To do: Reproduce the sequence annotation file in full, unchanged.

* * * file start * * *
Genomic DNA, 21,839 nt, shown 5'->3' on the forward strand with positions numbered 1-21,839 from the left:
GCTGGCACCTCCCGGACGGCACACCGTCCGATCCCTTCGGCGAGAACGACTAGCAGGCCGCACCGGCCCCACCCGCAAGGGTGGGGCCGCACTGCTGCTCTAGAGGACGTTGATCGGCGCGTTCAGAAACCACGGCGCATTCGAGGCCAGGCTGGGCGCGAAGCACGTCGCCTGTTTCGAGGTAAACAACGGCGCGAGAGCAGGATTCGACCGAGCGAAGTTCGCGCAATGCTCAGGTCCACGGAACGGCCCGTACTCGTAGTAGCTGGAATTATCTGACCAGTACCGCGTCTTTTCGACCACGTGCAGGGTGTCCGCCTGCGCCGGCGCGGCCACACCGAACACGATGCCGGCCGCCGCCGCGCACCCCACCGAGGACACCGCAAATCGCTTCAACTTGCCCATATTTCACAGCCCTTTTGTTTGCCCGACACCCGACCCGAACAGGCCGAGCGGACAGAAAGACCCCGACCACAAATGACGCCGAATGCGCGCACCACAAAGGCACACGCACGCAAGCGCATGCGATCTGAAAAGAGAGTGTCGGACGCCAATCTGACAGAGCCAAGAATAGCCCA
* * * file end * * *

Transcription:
Genomic DNA, 21,839 nt, shown 5'->3' on the forward strand with positions numbered 1-21,839 from the left:
GCTGGCACCTCCCGGACGGCACACCGTCCGATCCCTTCGGCGAGAACGACTAGCAGGCCGCACCGGCCCCACCCGCAAGGGTGGGGCCGCACTGCTGCTCTAGAGGACGTTGATCGGCGCGTTCAGAAACCACGGCGCATTCGAGGCCAGGCTGGGCGCGAAGCACGTCGCCTGTTTCGAGGTAAACAACGGCGCGAGAGCAGGATTCGACCGAGCGAAGTTCGCGCAATGCTCAGGTCCACGGAACGGCCCGTACTCGTAGTAGCTGGAATTATCTGACCAGTACCGCGTCTTTTCGACCACGTGCAGGGTGTCCGCCTGCGCCGGCGCGGCCACACCGAACACGATGCCGGCCGCCGCCGCGCACCCCACCGAGGACACCGCAAATCGCTTCAACTTGCCCATATTTCACAGCCCTTTTGTTTGCCCGACACCCGACCCGAACAGGCCGAGCGGACAGAAAGACCCCGACCACAAATGACGCCGAATGCGCGCACCACAAAGGCACACGCACGCAAGCGCATGCGATCTGAAAAGAGAGTGTCGGACGCCAATCTGACAGAGCCAAGAATAGCCCA